“This is giving and giving,” Maduro told a crowd on the island of Margarita. “The Fatherland protects you and supports you. You repay love with love. Vote freely for whomever your conscience dictates, but vote.”

He also promised the audience a "prize" — perhaps additional credits — on their Fatherland Cards, if they went to the polls.

Maduro’s nearest rival, Henri Falcón, the former governor of Lara State, has called the tactic tantamount to fraud that would be “unthinkable in any country.”

“The government’s candidate [Maduro], in his speeches on national television, is telling the people that he’s willing to buy their vote,” he wrote on Twitter.

He also called on the National Electoral Body to prohibit the “Red Spots” — where the Fatherland Cards are scanned — and to force the administration to “quit harassing the voters to find out who they voted for.”

His allegations are unlikely to have an impact on the electoral body, since it is run by administration loyalists.

Maduro needs a strong turnout to convince the international community that Sunday’s elections are legitimate. The United States, the European Union and others have said they won’t recognize the results, with Maduro barring opposition parties and jailing opponents ahead of the race.

And even though Falcón is waving the opposition banner, many opposition voters distrust him and remember him as a one-time government supporter. In their telling, Falcón is only in the race to provide a veneer of legitimacy to an illegitimate election.

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But many beneficiaries of the government’s aid don’t see the problem with it.

Jennifer Lizarazo, 37, lives in a working-class neighborhood of Caracas and is a lifelong supporter of Maduro, and his late predecessor, Hugo Chávez.

While she plans to vote for Maduro's reelection Sunday, she says she’s not being bribed to do it with the handouts. Lizarazo says she has friends who don’t vote for the government and still receive food aid through the CLAP.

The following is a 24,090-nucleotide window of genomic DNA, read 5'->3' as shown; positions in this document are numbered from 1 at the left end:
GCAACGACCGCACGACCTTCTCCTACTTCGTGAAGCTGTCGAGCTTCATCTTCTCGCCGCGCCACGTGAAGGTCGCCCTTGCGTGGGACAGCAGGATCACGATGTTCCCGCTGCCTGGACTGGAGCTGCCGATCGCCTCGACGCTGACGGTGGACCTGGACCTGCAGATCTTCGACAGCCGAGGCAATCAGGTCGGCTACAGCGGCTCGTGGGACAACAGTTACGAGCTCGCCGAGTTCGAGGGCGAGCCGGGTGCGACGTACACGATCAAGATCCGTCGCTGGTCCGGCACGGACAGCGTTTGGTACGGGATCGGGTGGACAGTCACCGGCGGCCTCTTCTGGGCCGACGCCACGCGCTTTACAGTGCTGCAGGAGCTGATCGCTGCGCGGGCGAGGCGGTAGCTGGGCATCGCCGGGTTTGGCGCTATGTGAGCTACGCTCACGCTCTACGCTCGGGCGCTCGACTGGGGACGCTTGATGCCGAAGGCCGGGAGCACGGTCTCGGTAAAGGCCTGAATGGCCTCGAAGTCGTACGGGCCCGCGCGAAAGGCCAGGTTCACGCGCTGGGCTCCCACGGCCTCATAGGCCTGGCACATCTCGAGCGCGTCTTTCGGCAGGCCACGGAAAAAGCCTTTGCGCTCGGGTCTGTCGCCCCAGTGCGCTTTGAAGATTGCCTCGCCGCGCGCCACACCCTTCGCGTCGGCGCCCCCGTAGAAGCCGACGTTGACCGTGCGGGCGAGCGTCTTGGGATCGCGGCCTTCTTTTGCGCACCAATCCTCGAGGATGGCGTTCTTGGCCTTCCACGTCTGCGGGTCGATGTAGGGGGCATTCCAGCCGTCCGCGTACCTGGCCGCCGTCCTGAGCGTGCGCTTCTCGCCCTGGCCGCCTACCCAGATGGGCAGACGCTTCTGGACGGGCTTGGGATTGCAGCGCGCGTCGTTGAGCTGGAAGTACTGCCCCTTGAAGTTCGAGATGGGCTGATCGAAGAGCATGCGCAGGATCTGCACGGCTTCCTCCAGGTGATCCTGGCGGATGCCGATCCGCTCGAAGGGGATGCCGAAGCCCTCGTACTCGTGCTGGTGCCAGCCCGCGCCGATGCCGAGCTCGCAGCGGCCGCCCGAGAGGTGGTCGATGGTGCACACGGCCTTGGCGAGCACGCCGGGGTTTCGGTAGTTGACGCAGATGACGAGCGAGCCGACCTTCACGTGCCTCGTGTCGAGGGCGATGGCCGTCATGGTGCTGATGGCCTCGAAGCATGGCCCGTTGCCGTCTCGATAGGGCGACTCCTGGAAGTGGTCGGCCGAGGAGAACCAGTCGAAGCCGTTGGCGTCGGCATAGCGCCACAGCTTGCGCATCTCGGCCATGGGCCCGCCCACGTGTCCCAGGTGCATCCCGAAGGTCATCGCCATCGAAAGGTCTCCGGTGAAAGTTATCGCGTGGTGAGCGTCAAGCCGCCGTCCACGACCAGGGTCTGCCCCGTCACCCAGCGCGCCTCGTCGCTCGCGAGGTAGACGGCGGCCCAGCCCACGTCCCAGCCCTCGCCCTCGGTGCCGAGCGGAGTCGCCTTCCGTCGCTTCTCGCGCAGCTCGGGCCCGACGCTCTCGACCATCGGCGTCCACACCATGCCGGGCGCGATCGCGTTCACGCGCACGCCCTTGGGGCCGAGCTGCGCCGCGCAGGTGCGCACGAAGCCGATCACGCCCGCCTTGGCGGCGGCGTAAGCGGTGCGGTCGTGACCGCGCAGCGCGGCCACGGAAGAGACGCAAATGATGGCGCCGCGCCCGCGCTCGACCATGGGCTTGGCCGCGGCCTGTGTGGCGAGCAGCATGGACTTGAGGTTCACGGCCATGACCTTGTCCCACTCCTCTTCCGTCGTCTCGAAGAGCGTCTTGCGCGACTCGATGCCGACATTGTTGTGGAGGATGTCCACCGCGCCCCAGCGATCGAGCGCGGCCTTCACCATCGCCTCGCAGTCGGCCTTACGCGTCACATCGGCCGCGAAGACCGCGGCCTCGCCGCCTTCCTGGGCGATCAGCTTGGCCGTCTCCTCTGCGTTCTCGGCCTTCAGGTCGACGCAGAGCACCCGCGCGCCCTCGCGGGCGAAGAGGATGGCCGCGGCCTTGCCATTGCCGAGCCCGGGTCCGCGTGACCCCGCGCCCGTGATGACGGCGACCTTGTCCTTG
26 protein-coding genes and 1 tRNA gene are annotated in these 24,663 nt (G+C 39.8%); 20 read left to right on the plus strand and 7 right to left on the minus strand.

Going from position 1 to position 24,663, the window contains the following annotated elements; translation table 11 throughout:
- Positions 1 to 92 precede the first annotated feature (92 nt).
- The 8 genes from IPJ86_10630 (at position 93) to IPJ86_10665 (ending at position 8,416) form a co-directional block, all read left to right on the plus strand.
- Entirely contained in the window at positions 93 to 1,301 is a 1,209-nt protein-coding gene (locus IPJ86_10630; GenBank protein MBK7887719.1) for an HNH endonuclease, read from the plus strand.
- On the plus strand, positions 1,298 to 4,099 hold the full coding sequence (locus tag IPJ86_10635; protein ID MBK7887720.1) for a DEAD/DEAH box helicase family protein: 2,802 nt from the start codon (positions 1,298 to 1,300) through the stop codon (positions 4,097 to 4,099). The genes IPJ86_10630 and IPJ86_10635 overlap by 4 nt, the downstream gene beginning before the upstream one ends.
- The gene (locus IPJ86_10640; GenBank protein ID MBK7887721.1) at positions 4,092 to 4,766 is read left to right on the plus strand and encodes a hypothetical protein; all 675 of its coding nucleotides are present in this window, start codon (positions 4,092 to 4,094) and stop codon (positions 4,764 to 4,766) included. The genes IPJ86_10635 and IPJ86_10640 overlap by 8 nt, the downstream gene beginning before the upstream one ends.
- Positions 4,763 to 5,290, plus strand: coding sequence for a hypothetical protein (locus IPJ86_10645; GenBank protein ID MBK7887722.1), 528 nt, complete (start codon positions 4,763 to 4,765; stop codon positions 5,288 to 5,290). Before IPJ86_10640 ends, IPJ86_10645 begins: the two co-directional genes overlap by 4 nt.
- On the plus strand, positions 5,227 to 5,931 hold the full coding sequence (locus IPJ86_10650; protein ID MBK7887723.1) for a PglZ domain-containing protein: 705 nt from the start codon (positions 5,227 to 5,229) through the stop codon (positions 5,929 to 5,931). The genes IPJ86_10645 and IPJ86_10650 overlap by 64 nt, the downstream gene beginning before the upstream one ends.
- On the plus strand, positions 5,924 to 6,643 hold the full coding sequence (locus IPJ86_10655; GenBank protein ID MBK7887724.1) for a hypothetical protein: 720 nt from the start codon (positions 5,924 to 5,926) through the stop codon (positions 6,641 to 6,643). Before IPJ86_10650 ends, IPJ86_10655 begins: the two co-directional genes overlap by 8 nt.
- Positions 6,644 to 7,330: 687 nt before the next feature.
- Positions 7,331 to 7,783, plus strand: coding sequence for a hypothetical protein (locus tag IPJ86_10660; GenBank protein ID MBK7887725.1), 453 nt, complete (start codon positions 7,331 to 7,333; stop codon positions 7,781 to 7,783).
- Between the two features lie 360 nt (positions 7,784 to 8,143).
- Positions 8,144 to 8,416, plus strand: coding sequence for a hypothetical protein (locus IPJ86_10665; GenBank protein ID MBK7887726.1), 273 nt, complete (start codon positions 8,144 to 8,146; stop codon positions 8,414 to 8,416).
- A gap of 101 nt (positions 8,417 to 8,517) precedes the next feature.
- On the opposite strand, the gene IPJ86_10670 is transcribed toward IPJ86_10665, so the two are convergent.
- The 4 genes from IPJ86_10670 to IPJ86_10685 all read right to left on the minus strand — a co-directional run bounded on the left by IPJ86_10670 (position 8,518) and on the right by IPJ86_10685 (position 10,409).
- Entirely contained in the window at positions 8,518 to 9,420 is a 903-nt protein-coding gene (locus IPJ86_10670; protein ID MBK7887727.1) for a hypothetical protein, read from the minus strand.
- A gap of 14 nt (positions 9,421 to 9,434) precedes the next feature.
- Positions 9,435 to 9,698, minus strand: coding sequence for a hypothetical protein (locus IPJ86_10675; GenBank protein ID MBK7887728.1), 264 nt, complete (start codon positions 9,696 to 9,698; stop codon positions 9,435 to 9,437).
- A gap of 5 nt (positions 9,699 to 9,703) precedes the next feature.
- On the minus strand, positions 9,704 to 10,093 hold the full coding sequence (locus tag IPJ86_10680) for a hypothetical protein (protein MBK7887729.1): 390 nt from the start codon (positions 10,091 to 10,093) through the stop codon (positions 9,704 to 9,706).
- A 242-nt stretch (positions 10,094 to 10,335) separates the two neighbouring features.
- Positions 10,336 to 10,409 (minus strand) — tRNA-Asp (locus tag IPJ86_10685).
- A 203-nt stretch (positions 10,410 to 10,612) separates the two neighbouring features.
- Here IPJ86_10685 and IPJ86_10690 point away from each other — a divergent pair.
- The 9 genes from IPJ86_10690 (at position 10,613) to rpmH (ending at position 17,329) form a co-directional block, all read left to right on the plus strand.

“All of this [aid] has helped me a lot, but it’s not the solution,” she said. “The solution would be that there was food at the supermarket.”

Tatsienlu Perez, one of the twins who has shed weight, however, believes aid is being used as a political cudgel.

She says she doesn’t receive a monthly “food bonus” that’s supposed to be included in her salary. And she says the CLAP food also isn’t available in her community. Even if it was, she wouldn’t have access, because she’s never applied for a Fatherland Card.

The twins are paying the price for going without the card. They've taken down all their mirrors because they can’t bear to look at their own emaciated frames.

“You’re not going to believe me, but sometimes our meal is one egg that we share,” she said. “I bet Maduro eats an entire carton of eggs.”

Her sister says the government should care less about clinging to power and more about feeding everyone, regardless of their political stripes.

“With everything that’s going on, they want us to get a Fatherland Card and celebrate this government, they want us to applaud this tyranny and dictatorship,” she said. “And maybe I’ll be thrown in jail for saying this, but who cares? Maybe in jail they’ll give me a plantain.”

Gustavo Ocando Alex contributed to this report from Maracaibo.